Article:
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M. T. Kelly.
Toronto, ON: Stoddart Publishing. 1987.
156pp., cloth, $19.95.
ISBN 0-7737-2161-4. CIP.

Grades 11 and up / Ages 16 and up

Reviewed by Jerry McDonnell.

Volume 16 Number 5
1988 September

This is a novel of retributive justice in which all the lines are blurred. Evil triumphs - or does it? The good come out sadder and perhaps wiser; the agent of retribution is insane.

The narrator, who is a journalist, finds that he cannot simply be an observer and recorder but must become an unwilling participant in events he cannot control and cannot allow to unfold as they otherwise might. The manager of a mill that is polluting a river in northwestern Ontario is taken hostage by an unbalanced Indian who also captures the journalist. The mill manager is totally unrepentant for the damage and devastation he has caused but he seems triumphant in the end. Arthur, the Indian, has the force of right on his side but cannot make it work for him, and he comes to the worst possible end. The journalist tries to help by moderating the worst effects and aims of both sides and he suffers, perhaps, the worst defeat of all.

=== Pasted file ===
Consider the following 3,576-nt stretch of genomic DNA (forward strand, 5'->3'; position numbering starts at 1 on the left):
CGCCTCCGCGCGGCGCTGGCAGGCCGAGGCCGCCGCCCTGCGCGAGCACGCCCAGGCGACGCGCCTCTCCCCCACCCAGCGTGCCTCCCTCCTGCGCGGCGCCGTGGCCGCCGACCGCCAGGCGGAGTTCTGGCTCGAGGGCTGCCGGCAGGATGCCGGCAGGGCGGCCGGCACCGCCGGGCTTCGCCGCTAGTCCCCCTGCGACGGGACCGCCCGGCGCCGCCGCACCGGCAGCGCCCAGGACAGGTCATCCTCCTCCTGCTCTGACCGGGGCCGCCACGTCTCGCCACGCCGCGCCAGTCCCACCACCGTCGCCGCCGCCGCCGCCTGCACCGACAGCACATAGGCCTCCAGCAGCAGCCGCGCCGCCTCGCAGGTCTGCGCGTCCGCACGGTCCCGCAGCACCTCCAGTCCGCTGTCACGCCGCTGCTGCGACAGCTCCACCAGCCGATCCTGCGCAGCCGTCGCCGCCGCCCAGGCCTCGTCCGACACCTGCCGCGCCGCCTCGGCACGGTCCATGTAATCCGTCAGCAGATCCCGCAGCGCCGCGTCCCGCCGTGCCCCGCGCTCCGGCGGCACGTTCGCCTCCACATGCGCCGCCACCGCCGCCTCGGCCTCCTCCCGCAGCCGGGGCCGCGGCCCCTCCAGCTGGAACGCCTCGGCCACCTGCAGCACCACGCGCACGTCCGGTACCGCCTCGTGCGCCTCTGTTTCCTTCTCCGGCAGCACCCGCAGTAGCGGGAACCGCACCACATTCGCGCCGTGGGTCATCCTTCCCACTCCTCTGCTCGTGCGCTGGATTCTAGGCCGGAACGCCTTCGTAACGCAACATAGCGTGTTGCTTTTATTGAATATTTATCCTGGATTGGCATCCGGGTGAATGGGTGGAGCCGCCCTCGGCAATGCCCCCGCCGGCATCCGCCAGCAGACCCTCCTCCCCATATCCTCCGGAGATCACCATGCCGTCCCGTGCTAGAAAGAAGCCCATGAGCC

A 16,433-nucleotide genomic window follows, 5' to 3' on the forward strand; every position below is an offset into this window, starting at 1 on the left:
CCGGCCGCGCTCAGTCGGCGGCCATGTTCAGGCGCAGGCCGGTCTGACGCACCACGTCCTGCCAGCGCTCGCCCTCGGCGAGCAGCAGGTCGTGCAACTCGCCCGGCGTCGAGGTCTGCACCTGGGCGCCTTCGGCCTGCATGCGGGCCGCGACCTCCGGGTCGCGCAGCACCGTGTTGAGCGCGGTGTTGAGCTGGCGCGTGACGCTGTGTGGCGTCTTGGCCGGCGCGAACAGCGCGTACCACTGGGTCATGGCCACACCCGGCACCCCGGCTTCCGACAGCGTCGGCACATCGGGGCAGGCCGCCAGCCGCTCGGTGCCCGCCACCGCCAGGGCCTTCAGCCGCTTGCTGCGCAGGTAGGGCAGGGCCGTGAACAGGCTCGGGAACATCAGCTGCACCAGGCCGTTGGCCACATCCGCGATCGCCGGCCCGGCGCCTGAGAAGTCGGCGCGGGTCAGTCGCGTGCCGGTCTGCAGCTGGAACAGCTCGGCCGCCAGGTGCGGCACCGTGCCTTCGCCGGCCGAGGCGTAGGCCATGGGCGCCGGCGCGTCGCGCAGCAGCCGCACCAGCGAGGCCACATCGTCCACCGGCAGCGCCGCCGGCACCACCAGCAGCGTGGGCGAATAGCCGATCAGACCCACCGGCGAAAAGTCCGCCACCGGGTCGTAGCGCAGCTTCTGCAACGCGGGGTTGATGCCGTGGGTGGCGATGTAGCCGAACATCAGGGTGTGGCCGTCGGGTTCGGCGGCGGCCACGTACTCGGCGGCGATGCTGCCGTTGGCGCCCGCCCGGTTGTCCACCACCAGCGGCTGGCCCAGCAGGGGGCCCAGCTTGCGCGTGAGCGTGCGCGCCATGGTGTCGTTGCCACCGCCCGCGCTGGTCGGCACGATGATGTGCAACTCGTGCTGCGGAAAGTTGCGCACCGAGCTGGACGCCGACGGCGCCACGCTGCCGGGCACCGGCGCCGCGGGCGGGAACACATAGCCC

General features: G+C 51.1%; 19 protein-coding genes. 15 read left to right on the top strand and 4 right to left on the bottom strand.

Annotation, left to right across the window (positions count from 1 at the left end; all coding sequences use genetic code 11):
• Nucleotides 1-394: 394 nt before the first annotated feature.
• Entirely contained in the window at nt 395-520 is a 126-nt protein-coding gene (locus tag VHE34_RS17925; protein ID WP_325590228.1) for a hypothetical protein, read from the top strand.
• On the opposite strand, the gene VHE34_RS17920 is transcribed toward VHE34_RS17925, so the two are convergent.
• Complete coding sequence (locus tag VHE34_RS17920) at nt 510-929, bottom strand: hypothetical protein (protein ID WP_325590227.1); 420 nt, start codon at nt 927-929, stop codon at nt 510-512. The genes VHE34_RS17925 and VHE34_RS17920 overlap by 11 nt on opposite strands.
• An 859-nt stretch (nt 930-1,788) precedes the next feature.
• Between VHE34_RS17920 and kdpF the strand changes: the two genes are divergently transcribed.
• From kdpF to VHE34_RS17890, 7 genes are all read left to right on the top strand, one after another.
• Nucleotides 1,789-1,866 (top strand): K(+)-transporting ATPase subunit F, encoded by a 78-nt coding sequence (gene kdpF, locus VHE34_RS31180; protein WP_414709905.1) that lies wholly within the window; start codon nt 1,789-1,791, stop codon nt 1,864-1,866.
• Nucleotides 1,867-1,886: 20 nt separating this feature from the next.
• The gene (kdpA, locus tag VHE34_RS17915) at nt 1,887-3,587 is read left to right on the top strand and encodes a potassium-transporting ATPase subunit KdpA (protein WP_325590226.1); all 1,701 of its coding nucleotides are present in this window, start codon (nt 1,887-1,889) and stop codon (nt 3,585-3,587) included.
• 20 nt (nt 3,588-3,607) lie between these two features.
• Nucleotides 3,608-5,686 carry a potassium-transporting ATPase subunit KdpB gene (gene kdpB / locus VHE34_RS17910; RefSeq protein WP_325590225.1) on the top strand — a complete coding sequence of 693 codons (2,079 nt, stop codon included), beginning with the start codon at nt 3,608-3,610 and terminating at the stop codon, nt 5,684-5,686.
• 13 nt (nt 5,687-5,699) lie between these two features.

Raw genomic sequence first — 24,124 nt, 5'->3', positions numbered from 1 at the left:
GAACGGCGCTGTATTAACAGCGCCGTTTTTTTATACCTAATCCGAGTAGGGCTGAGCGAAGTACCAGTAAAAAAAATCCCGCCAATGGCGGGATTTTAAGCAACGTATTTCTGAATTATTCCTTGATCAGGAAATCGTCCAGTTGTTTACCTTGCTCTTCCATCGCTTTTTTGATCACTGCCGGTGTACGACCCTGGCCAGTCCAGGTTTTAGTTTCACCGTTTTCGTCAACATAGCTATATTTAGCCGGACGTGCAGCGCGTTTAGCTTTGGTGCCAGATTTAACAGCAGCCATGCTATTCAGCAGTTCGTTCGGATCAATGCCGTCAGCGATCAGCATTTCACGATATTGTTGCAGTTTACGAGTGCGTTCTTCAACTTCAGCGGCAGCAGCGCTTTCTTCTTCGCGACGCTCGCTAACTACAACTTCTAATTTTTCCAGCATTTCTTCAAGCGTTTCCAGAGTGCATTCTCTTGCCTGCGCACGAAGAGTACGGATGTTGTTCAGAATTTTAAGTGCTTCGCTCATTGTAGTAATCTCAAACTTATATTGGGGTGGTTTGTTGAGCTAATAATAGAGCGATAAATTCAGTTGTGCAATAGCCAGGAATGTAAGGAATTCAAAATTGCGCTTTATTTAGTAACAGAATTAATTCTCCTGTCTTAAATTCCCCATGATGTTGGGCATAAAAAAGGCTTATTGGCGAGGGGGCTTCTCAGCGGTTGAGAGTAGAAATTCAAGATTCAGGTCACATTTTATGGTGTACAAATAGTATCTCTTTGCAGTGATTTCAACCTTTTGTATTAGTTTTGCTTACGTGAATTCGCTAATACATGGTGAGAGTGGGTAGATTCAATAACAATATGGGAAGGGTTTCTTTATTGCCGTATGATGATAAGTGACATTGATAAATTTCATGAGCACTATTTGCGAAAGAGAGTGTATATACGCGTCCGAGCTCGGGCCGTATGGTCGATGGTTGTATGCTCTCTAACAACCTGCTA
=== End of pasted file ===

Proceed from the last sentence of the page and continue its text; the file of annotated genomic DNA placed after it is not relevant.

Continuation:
Although this novel is slight in size it is very well written and complex in structure, theme and symbolism. It is a worthy recipient of the Governor General's Award for fiction in English and is recommended for grade 11 and 12 students of Canadian literature and for adult readers.

Jerry McDonnell, F. E. Madill Secondary School, Wingham, ON.
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